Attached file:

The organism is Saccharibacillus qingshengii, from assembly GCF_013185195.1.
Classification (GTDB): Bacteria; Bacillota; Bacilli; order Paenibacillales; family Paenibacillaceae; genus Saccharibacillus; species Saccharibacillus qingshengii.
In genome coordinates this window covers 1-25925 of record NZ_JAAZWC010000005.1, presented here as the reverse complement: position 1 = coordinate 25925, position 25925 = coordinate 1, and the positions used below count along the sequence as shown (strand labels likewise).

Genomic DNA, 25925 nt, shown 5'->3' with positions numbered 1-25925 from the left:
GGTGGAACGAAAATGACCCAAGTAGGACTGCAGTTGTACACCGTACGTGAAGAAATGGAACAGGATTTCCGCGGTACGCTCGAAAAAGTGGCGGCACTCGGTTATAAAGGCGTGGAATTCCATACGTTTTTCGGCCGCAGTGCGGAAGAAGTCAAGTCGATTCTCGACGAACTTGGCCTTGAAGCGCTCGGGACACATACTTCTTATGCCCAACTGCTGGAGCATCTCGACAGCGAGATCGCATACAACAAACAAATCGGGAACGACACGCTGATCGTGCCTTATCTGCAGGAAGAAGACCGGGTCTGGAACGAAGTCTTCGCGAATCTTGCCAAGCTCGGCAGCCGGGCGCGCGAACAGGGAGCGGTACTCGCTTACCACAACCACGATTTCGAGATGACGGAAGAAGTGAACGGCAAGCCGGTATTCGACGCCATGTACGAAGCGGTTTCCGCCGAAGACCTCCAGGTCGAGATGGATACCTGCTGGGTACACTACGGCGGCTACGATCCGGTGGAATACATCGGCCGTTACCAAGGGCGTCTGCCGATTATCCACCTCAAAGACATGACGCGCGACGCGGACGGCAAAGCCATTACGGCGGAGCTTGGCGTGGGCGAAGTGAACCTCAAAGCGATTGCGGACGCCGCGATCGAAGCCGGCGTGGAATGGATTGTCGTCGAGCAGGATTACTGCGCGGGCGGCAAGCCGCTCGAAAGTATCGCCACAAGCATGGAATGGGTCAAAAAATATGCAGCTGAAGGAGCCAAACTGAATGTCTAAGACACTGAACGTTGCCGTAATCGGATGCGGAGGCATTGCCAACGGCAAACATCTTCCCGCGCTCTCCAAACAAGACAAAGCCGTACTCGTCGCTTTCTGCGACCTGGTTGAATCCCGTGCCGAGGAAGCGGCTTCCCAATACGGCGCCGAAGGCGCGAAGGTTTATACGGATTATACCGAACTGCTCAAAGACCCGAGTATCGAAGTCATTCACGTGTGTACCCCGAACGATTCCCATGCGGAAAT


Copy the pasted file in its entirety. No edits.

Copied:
The organism is Saccharibacillus qingshengii, from assembly GCF_013185195.1.
Classification (GTDB): Bacteria; Bacillota; Bacilli; order Paenibacillales; family Paenibacillaceae; genus Saccharibacillus; species Saccharibacillus qingshengii.
In genome coordinates this window covers 1-25925 of record NZ_JAAZWC010000005.1, presented here as the reverse complement: position 1 = coordinate 25925, position 25925 = coordinate 1, and the positions used below count along the sequence as shown (strand labels likewise).

Genomic DNA, 25925 nt, shown 5'->3' with positions numbered 1-25925 from the left:
GGTGGAACGAAAATGACCCAAGTAGGACTGCAGTTGTACACCGTACGTGAAGAAATGGAACAGGATTTCCGCGGTACGCTCGAAAAAGTGGCGGCACTCGGTTATAAAGGCGTGGAATTCCATACGTTTTTCGGCCGCAGTGCGGAAGAAGTCAAGTCGATTCTCGACGAACTTGGCCTTGAAGCGCTCGGGACACATACTTCTTATGCCCAACTGCTGGAGCATCTCGACAGCGAGATCGCATACAACAAACAAATCGGGAACGACACGCTGATCGTGCCTTATCTGCAGGAAGAAGACCGGGTCTGGAACGAAGTCTTCGCGAATCTTGCCAAGCTCGGCAGCCGGGCGCGCGAACAGGGAGCGGTACTCGCTTACCACAACCACGATTTCGAGATGACGGAAGAAGTGAACGGCAAGCCGGTATTCGACGCCATGTACGAAGCGGTTTCCGCCGAAGACCTCCAGGTCGAGATGGATACCTGCTGGGTACACTACGGCGGCTACGATCCGGTGGAATACATCGGCCGTTACCAAGGGCGTCTGCCGATTATCCACCTCAAAGACATGACGCGCGACGCGGACGGCAAAGCCATTACGGCGGAGCTTGGCGTGGGCGAAGTGAACCTCAAAGCGATTGCGGACGCCGCGATCGAAGCCGGCGTGGAATGGATTGTCGTCGAGCAGGATTACTGCGCGGGCGGCAAGCCGCTCGAAAGTATCGCCACAAGCATGGAATGGGTCAAAAAATATGCAGCTGAAGGAGCCAAACTGAATGTCTAAGACACTGAACGTTGCCGTAATCGGATGCGGAGGCATTGCCAACGGCAAACATCTTCCCGCGCTCTCCAAACAAGACAAAGCCGTACTCGTCGCTTTCTGCGACCTGGTTGAATCCCGTGCCGAGGAAGCGGCTTCCCAATACGGCGCCGAAGGCGCGAAGGTTTATACGGATTATACCGAACTGCTCAAAGACCCGAGTATCGAAGTCATTCACGTGTGTACCCCGAACGATTCCCATGCGGAAAT